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RecruitersJune 17, 2020
Tips and Tricks for Nailing the General Interview: Remote Edition
General interviews present a great opportunity for candidates to speak freely about their passions in life, who they are, and where they came from. Being mindful of what the interviewer is really “asking” for, with the organization in mind, is really the trick for these types of interviews.

The general interview is largely one that assesses a personality type and cultural fit for an organization. The point of a general interview, most of the time, is for an interviewer to understand who the candidate is, as a person, where they have been in life, what their life experiences have amounted to, and also how culturally competent the candidate is. Emotional intelligence and saving face during a general interview is highly important and critical for moving onto the next round and getting hired.

Because the nature of this type of interview is more broad—it might seem more relaxing and doable for candidates, but the open-endedness might pose as a double-edged sword—questions that are so broad invite a candidate to talk about whatever they want, but also risk a candidate exposing information that is not needed by the interviewer or information that hints at personality traits that might be undesirable for the position in question.

Personality traits and Meyers-Briggs

The Meyers-Briggs test has posed some controversy recently in terms of whether or not it is suitable to use for general interviews. Meyers Briggs personality types include the following keys:

  • Extroverts— energized individuals who enjoy a variety of tasks, a quick pace, and are good at multitasking.
  • Sensors— realistic people who like to focus on the facts and details They apply common sense and past experience to find practical solutions to problems.
  • Thinkers— individuals that tend to make their decisions using logical analysis, objectively weighing pros and cons, and value honesty and consistency.
  • Judgers— tend to be organized and prepared, and like to make and stick to plans. These individuals are comfortable following most rules.
  • Introverts— like working alone or in small groups, prefer a more deliberate pace and like to focus on one task at a time.
  • Intuitives— prefer to focus on possibilities and the big picture, easily see patterns, value innovation, and seek creative solutions to problems.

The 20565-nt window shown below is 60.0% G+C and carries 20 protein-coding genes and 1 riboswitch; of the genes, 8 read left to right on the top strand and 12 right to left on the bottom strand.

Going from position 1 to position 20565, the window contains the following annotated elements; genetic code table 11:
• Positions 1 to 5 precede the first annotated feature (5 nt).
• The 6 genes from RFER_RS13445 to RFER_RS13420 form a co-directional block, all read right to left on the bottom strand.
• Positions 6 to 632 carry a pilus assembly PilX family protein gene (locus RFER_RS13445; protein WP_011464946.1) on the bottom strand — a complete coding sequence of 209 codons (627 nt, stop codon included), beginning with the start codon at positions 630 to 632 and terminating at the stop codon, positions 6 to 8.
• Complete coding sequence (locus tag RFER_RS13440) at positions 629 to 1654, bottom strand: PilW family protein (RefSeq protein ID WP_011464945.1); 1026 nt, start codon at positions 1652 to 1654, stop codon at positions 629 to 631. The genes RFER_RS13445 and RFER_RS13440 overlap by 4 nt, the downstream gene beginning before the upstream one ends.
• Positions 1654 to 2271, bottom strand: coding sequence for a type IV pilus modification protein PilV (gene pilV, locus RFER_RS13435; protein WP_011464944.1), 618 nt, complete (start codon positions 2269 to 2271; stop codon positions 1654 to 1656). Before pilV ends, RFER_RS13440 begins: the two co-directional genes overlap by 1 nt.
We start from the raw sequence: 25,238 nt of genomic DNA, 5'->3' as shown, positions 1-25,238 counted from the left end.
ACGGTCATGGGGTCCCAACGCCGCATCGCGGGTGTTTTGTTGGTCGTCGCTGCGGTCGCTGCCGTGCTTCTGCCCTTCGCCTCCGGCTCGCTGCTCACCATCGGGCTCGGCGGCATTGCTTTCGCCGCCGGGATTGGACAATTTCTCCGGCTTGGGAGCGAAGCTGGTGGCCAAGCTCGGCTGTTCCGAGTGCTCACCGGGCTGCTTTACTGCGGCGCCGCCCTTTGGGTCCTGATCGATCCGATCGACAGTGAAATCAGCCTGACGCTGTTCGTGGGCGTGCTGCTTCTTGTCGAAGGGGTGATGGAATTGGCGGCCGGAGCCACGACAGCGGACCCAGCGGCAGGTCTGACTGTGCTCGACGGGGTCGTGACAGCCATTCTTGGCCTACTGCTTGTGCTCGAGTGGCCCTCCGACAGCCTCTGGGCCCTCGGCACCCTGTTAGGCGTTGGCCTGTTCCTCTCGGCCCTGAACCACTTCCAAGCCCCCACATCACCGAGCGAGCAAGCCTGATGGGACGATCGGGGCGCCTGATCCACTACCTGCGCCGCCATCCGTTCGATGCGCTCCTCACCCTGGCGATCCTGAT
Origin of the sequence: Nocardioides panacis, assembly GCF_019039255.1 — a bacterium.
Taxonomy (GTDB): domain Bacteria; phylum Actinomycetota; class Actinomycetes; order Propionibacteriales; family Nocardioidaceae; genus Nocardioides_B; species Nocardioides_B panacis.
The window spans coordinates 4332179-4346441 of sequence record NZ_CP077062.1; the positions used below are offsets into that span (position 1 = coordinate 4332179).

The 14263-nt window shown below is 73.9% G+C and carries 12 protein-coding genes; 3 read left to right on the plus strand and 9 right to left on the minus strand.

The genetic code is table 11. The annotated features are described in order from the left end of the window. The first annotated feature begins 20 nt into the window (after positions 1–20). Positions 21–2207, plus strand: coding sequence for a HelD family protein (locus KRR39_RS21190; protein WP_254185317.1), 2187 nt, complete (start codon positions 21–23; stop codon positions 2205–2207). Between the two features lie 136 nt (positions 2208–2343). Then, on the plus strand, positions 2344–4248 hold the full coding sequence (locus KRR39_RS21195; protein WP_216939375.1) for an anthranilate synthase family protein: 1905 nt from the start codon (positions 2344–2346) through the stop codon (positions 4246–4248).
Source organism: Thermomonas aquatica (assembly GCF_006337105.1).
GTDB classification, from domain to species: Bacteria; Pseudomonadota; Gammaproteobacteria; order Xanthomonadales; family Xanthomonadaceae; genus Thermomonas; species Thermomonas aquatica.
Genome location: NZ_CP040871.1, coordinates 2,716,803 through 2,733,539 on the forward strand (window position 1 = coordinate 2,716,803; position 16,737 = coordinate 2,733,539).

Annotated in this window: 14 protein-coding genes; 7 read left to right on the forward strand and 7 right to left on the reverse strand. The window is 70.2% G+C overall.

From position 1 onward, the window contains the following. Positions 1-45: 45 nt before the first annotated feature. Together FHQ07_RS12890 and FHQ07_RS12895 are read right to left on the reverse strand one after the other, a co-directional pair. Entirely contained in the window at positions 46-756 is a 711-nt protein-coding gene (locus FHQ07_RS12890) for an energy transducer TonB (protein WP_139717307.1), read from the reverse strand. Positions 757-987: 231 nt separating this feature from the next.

• Feelers— tend to be sensitive and cooperative, and decide based on their own personal values and how others will be affected by their actions.
  • Perceivers— prefer to keep their options open, like to be able to act spontaneously, and like to be flexible with making plans.

While it might seem impossible for an interviewer to guess your personality type—that’s not really the point. The objective behind understanding some of these personality traits is that the interviewer is trying to gage which one(s) you might mark up closest to. When interviewers ask questions like “What prompted your interest in our organization?”, they are probably earnest about understanding what you like about the mission, but more importantly they are judging your tone about how you respond, and which life events you choose to answer what peaked your interest.

It’s important to understand that interviewers might picture the candidate they plan on hiring with attributes that evoke extroversion, perceiving qualities, and intuition, for example. Being honest with yourself before entering the general interview, and doing background research on which organizational personality style thrive in that setting, can really set up a qualified interviewer with confidence even before the videoconferencing begins.

Emotional Intelligence

Usually toward the end of general interviews comes the hard questions that are supposed to trip up interviewers and test how they deal with uncertainty in the workplace, and, even in the interview where they weren’t expecting a certain question. Maintaining an even tone of voice and saving face, are two important strategies for videoconferencing interviews. Interviews are supposed to look clean-slated, professional, embodying the type of appearance they would give off if hired for the position. Candidates who give off a certain negative affect in general interviews let the interviewers know that this candidate does not have a competitive EQ score.

Interviews
Remote Interviews
About the author
Michael Robbins -Writer
Michael is a writer that helps organizations align their mission and values to a wide audience.

Related Articles